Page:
How Zelensky's Presidential Rival Would Try To Defeat Putin

Former Ukrainian President Petro Poroshenko has called on the West to face down Vladimir Putin by strangling Moscow's vital exports.

In an exclusive interview from Kyiv, Poroshenko—a distant second to President Volodymyr Zelensky in 2024 presidential election polling—called for an "anti-Putin coalition" that can isolate Russia.

"All the nations of the world should understand that they are members of the anti-Putin coalition," Poroshenko told Newsweek over the phone. "Putin should be completely isolated with such great nations and great democracies as North Korea, Iran, Syria, and Belarus."

Top Ukrainian officials and politicians remain stubbornly confident of victory over Russia. Moscow's forces have seized swathes of the south and east, prompting a refugee crisis, devastating Ukrainian infrastructure, and strangling the national economy.

Here's how Poroshenko suggests Russia can be defeated in Ukraine...

Petro Poroshenko in Kyiv during Russian invasion
Former Ukrainian President Petro Poroshenko is pictured in Kyiv, Ukraine in late March, 2022, amid Russia's invasion. Mychaylo Palinchak/Office of Petro Poroshenko

Blockade Russia

Russia's blockade of Ukrainian Black Sea ports is particularly punishing. This week, grain began leaving the port city of Odessa for the first time in months under a new United Nations-Turkey sponsored deal.

But exports are slow and their safety is far from guaranteed, as evidenced by the Russian strike on Odessa's port just hours after the accord was signed last month.

"The United Nations said 50 to 100 million people are in danger of complete hunger because of the Russian blockade," Poroshenko told Newsweek, calling on Ukraine's international partners to begin their own blockade of Russian ports. "We need to be decisive."

"If Russia blockades Ukrainian ports, the global anti-Putin coalition can have a legal solution to blockade Russian exports," he said. "That would be a very quick reaction."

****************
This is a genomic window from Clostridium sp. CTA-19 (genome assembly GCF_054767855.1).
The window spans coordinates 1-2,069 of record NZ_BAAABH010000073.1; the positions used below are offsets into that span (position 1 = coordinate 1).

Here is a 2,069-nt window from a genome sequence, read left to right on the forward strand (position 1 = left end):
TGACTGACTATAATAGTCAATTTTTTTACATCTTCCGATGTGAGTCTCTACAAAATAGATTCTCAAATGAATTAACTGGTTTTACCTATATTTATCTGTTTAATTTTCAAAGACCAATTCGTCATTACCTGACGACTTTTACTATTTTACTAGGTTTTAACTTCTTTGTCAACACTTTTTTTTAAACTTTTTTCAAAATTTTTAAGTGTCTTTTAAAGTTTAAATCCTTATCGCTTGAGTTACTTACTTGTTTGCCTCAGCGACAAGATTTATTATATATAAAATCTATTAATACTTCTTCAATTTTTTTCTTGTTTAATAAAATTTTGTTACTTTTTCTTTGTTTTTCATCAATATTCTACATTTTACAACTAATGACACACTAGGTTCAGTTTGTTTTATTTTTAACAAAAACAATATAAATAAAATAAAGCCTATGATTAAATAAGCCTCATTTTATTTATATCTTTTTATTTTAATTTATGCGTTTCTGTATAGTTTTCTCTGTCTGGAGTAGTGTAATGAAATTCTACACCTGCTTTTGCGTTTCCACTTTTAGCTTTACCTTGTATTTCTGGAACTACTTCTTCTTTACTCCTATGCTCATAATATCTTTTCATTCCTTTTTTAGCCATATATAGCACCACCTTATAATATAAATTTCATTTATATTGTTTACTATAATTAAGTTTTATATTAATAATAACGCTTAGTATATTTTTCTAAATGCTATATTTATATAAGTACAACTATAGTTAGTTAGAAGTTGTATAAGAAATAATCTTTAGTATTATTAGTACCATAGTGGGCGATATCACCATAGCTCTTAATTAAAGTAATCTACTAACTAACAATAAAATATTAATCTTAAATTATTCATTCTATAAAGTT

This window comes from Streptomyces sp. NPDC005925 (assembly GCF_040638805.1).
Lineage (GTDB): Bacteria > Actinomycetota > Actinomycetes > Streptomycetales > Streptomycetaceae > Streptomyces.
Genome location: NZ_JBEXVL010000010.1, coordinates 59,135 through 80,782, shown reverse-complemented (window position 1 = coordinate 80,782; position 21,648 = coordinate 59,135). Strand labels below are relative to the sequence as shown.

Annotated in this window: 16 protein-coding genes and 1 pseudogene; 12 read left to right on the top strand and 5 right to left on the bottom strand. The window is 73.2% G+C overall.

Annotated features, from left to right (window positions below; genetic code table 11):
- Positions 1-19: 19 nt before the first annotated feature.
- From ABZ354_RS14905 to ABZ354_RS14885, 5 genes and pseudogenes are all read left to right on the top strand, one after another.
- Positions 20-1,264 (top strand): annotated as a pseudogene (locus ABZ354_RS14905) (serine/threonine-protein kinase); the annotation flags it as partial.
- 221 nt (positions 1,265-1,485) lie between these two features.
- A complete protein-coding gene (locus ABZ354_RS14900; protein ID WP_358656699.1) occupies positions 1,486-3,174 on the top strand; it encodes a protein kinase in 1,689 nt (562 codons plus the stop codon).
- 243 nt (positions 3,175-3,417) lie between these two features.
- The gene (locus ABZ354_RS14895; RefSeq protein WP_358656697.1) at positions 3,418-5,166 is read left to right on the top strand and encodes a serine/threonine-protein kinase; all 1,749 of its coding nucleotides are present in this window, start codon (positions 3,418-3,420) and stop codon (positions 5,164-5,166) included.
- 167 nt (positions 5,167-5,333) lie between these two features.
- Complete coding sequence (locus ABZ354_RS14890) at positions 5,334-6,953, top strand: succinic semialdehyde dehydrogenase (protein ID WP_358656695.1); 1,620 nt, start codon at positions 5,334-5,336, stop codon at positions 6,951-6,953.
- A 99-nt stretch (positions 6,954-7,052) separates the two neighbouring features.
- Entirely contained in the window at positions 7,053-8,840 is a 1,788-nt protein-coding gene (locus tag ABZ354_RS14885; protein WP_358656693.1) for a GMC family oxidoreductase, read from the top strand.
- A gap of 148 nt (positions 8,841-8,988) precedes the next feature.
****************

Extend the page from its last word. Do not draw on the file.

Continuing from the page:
Such a move would pose myriad diplomatic, legal, and logistical problems. But, the ex-president said: "It's possible, a combination of sanctions and embargoes is definitely the shortest way to peace, if it would be accompanied with a supply of the weapons and international solidarity."

Newsweek has contacted Russia's Foreign Ministry for comment.

Ukraine's GDP has fallen more than 30 percent, inflation is heading above 30 percent, the national hryvnia currency is down 25 percent against the U.S. dollar, and the unemployment rate is about 35 percent.

Poroshenko—known as the "Chocolate King" due to his ownership of Ukraine's Roshen confectionery firm—said Kyiv should bolster the national economy by creating an "investment paradise" with fewer restrictions and penalties on Ukrainian businesses and investors.

"If we do not protect our economy, if we do not protect our investment climate, if we do not protect our employment, the negative process will deepen," he said.

'Game-Changer' Weapons

Continued and expanded supply of advanced weapons, Poroshenko said, is a key element for Ukraine's planned success. Long-range artillery systems—including the U.S.-made HIMARS—already in Ukraine should be joined by F-16 fighter jets and advanced anti-air batteries, such as the U.S.-made Patriot system, Poroshenko said.

"Imagine that the more weapons we have, the shorter the distance to peace," he said. "We definitely need to end the war before the end of the year...That's why we don't have a year to supply F-16s and two years to supply Patriots. We should talk about days."

Foreign military aid will help Ukraine push its nascent counter-attack in the south around the city of Kherson. "We're going on the counter-attack now already," Poroshenko said.